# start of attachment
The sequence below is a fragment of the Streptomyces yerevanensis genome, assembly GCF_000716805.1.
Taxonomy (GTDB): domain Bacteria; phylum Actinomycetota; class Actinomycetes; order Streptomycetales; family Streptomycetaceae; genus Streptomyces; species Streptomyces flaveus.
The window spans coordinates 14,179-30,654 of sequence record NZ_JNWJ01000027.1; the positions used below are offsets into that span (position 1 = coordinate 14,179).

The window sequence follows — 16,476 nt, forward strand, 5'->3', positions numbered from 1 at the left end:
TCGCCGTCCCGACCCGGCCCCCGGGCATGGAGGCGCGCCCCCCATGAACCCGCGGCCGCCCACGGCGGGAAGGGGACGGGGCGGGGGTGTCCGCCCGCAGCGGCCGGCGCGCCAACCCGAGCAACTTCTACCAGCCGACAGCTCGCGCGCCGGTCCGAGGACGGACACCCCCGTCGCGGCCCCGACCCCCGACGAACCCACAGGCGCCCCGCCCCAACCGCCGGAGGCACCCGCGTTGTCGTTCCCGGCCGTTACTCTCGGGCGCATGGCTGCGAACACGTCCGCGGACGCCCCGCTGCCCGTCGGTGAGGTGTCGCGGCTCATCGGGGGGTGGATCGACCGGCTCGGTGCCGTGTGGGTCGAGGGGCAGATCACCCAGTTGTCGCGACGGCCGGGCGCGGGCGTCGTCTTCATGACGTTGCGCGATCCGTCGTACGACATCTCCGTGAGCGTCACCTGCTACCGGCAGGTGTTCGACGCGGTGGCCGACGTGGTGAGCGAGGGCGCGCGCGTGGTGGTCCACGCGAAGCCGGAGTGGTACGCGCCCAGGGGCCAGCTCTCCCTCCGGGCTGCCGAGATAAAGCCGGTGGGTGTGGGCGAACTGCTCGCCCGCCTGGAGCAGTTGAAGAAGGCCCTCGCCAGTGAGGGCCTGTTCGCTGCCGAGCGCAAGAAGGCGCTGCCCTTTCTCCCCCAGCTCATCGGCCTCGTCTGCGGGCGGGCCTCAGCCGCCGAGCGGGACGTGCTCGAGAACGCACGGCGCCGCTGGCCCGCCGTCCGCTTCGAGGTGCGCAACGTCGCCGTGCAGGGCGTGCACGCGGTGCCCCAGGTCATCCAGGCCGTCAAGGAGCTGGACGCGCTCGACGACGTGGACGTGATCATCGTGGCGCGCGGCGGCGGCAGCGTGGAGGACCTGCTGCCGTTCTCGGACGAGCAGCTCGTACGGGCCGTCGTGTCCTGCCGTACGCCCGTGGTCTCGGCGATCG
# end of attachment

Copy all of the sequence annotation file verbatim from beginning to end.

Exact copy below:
The sequence below is a fragment of the Streptomyces yerevanensis genome, assembly GCF_000716805.1.
Taxonomy (GTDB): domain Bacteria; phylum Actinomycetota; class Actinomycetes; order Streptomycetales; family Streptomycetaceae; genus Streptomyces; species Streptomyces flaveus.
The window spans coordinates 14,179-30,654 of sequence record NZ_JNWJ01000027.1; the positions used below are offsets into that span (position 1 = coordinate 14,179).

The window sequence follows — 16,476 nt, forward strand, 5'->3', positions numbered from 1 at the left end:
TCGCCGTCCCGACCCGGCCCCCGGGCATGGAGGCGCGCCCCCCATGAACCCGCGGCCGCCCACGGCGGGAAGGGGACGGGGCGGGGGTGTCCGCCCGCAGCGGCCGGCGCGCCAACCCGAGCAACTTCTACCAGCCGACAGCTCGCGCGCCGGTCCGAGGACGGACACCCCCGTCGCGGCCCCGACCCCCGACGAACCCACAGGCGCCCCGCCCCAACCGCCGGAGGCACCCGCGTTGTCGTTCCCGGCCGTTACTCTCGGGCGCATGGCTGCGAACACGTCCGCGGACGCCCCGCTGCCCGTCGGTGAGGTGTCGCGGCTCATCGGGGGGTGGATCGACCGGCTCGGTGCCGTGTGGGTCGAGGGGCAGATCACCCAGTTGTCGCGACGGCCGGGCGCGGGCGTCGTCTTCATGACGTTGCGCGATCCGTCGTACGACATCTCCGTGAGCGTCACCTGCTACCGGCAGGTGTTCGACGCGGTGGCCGACGTGGTGAGCGAGGGCGCGCGCGTGGTGGTCCACGCGAAGCCGGAGTGGTACGCGCCCAGGGGCCAGCTCTCCCTCCGGGCTGCCGAGATAAAGCCGGTGGGTGTGGGCGAACTGCTCGCCCGCCTGGAGCAGTTGAAGAAGGCCCTCGCCAGTGAGGGCCTGTTCGCTGCCGAGCGCAAGAAGGCGCTGCCCTTTCTCCCCCAGCTCATCGGCCTCGTCTGCGGGCGGGCCTCAGCCGCCGAGCGGGACGTGCTCGAGAACGCACGGCGCCGCTGGCCCGCCGTCCGCTTCGAGGTGCGCAACGTCGCCGTGCAGGGCGTGCACGCGGTGCCCCAGGTCATCCAGGCCGTCAAGGAGCTGGACGCGCTCGACGACGTGGACGTGATCATCGTGGCGCGCGGCGGCGGCAGCGTGGAGGACCTGCTGCCGTTCTCGGACGAGCAGCTCGTACGGGCCGTCGTGTCCTGCCGTACGCCCGTGGTCTCGGCGATCG